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by: Brittany Ballog

Chapter10LectureOutline.pdf HDFS 225

Marketplace > Michigan State University > HDFS > HDFS 225 > Chapter10LectureOutline pdf
Brittany Ballog
GPA 3.0
Lifespan Human Development in the family
Sherrell Hicklen House

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About this Document

the class notes- so you don't have to go to class! it is one day of notes
Lifespan Human Development in the family
Sherrell Hicklen House
Class Notes
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This 3 page Class Notes was uploaded by Brittany Ballog on Sunday September 27, 2015. The Class Notes belongs to HDFS 225 at Michigan State University taught by Sherrell Hicklen House in Spring 2015. Since its upload, it has received 20 views. For similar materials see Lifespan Human Development in the family in HDFS at Michigan State University.


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Date Created: 09/27/15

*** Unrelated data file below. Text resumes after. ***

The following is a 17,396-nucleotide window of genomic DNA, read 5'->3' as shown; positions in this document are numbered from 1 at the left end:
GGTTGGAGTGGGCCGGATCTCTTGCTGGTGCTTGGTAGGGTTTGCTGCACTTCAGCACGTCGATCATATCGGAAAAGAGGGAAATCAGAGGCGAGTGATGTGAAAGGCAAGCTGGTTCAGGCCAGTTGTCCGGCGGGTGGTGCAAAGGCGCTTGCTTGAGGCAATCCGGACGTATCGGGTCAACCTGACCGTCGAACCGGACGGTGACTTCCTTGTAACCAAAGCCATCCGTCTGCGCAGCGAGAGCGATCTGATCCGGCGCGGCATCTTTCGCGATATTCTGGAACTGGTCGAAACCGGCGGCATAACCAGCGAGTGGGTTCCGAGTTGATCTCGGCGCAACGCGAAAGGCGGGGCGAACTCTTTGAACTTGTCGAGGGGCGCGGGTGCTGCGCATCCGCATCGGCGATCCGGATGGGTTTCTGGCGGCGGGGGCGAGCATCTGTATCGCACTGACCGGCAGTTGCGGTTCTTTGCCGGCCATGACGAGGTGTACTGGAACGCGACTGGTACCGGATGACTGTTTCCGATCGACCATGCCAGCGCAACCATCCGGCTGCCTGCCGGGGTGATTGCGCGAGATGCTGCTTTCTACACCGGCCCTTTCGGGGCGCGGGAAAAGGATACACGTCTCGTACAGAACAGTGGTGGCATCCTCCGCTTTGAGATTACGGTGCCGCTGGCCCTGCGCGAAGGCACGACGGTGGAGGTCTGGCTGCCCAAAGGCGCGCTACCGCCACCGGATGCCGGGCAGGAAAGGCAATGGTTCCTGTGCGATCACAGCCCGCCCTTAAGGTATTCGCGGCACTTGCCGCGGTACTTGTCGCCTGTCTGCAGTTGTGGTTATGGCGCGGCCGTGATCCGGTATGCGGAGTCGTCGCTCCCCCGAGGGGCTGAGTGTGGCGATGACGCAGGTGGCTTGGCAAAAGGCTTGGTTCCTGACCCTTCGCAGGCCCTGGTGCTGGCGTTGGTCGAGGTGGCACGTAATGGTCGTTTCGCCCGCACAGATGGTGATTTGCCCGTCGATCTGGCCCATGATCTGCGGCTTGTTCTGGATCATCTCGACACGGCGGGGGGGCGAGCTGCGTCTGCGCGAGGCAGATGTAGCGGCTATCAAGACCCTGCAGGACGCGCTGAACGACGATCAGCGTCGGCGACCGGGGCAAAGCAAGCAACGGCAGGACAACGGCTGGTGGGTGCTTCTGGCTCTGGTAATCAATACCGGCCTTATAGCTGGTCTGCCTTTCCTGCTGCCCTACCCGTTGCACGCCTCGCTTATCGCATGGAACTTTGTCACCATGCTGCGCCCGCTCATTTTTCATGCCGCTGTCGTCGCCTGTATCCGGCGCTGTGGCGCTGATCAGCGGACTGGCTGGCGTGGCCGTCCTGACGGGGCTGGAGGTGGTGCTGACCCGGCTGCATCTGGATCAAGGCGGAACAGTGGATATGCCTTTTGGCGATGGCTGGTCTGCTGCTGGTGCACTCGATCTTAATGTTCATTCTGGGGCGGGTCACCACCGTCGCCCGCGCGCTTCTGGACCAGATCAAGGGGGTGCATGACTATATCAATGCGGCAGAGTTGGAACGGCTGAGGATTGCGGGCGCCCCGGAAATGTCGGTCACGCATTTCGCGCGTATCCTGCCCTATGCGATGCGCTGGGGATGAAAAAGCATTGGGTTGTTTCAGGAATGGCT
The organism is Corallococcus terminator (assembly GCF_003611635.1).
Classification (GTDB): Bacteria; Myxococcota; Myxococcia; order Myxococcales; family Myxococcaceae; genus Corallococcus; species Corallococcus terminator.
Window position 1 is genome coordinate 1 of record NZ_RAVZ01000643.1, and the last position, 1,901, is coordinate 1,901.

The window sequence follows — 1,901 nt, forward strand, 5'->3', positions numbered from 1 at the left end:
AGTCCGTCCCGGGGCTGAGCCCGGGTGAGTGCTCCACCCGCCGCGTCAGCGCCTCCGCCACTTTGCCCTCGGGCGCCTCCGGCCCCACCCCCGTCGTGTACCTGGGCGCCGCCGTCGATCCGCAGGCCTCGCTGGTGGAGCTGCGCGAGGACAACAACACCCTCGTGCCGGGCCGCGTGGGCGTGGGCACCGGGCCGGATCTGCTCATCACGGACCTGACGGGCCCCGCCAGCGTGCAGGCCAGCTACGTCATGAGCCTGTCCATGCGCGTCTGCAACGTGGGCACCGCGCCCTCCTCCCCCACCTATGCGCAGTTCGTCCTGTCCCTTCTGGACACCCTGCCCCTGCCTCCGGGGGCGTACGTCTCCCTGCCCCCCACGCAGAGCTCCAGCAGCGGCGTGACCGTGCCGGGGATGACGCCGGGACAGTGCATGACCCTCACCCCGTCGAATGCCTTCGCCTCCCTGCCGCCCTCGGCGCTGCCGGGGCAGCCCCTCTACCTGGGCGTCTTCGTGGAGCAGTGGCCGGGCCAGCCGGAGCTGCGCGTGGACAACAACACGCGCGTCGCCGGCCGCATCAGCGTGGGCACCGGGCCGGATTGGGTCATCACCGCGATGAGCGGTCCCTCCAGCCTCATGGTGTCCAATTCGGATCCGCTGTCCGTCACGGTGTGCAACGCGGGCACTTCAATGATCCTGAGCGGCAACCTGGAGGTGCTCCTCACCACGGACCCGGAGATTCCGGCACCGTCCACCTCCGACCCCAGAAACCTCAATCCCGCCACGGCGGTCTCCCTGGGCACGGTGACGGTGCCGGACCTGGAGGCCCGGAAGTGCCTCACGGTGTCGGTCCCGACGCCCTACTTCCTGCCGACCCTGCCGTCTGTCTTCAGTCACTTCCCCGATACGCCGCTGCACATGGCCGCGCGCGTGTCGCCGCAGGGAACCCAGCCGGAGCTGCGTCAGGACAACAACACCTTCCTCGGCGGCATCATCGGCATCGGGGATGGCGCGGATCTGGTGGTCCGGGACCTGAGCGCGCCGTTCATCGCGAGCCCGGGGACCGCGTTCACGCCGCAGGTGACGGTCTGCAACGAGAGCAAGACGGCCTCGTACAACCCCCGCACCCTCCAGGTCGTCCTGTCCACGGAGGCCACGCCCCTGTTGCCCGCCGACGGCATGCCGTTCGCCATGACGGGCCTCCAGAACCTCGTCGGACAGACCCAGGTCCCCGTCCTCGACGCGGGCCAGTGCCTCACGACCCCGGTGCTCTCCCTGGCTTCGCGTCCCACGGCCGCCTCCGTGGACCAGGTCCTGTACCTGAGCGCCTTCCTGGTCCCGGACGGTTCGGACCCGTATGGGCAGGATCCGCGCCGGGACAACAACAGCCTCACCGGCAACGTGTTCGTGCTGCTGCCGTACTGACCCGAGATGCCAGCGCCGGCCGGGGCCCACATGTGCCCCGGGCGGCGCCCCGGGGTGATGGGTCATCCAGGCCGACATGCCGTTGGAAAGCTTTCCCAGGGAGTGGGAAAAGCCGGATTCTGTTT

I II Chapter 10 Outline The Quest for SelfUnderstanding Erikson s Stage of Industry Versus Inferiority 0 Industry children s ability or desire to try their hand at new things 0 Inferiority result of having difficulty when compared to children who easily accomplish tasks Gender and Age Trends in SelfEsteem Girls under age 13 have a higher selfesteem than boys Girls experience a drop in selfesteem between childhood and adolescence Involvement in sports is linked to higher selfesteem SelfRegulated Behaviors Children are expected to regulate their emotions and control aggressive impulses during middle childhood Effortful control ability to learn to regulate emotions Emotionally disabled children cannot or will not control their overimpulsive or aggressive behaviors toward others Understanding Emotion Anger emotion associated with acts of aggression Fear unpleasant emotion aroused by impending danger pain or misfortune Anxiety state of uneasiness apprehension or worry Phobia excessive persistent and maladaptive fear response Stress process involving the recognition of and response to a thereat or danger Locus of Control Our perception of who or what is responsible for the outcome of events and behaviors in our lives An important moderator of our experience of stress Internal locus of control our own efforts and abilities are responsible External locus of control luck fate or powerful others are responsible Continuing Family In uences Mothers and Fathers Supportive mothers Caregiving fathers Biological fathers Divorced fathers Stepfathers Cohabiting father figures Absentee or nonresident fathers VII Children of Divorce Factors that impact the development of children of divorce 0 Age of divorce 0 Level of parental con ict 0 Gender of the child and custodial parent 0 Nature of custody 0 Income and resources VIII Stepfamilies 7580 of divorced parents remarry Most of these marriages involve children Reconstituted or blended families Stepfathers are usually accepted by boys but come in between girls and their mothers Stepmothers are more likely to slip into day to day activities with the children Fewer con icts between stepparent and children if biological parent does the disciplining IX Sibling Relationships Most American children have at least one sibling Are typically intense relationships Con ict resolution 0 Siblings must learn to resolve con icts through cooperation Siblings who play together learn prosocial behaviors X Later Childhood The World of Peer Relationships Peer relationships assume a vital role in children s development During preadolescence children shift in what they consider to be important about friends 0 They begin focusing on friends preferences XI Developmental Functions of Peer Groups An arena in which children can exercise independence from adult controls Experience relationships on equal footing with others Position of children is not marginal Peer groups transmit informal knowledge XII Gender Cleavage Gender cleavage the tendency for boys to associate with boys and girls with girls Children fashion a coherent genderbased identity The way boys and girls are socialized in Western countries greatly magnifies gender differences 0 Gender cleavage tends to isolate boys while girls tend to benefit from it 0 Boys feel increased pressure to ask masculine XIII Popularity Social Acceptance and Rejection Group two or more people who are a feeling of unity and are bound together in relatively stable patterns of social interaction Groups have a psychological sense of oneness 0 Shared beliefs XIV Behavioral Characteristics Popular 0 Active outgoing alert selfassured helpful friendly 0 Confident but not boastful Unpopular O Listless lethargic apathetic may be ill 0 Introverted timid withdrawn 0 Overbearing aggressively hostile Children who experience early rejection are likely to experience adjustment problems later in life XV Developmental Functions of Schools Teach specific cognitive and general skills Share with family responsibility for transmitting cultural goals and values Serve as sorting and sifting agency selecting young people for upward social mobility Help children overcome deficits or difficulties in social functioning XVI Motivating Students Motivation the inner states and processes that prompt direct and sustain activity Intrinsic activity undertaken for its own sake Extrinsic activity undertaken for some purpose other than its own sake 0 Example rewards such as honor roll school grades scholarships Attributions of Causality O People s perceptions of the factors that produce given outcomes XVII MiddleClass Bias Middleclass schools tend to have similar values as children coming from upper and middleclass families 0 These children are at an advantage because the home and school environments are aligned


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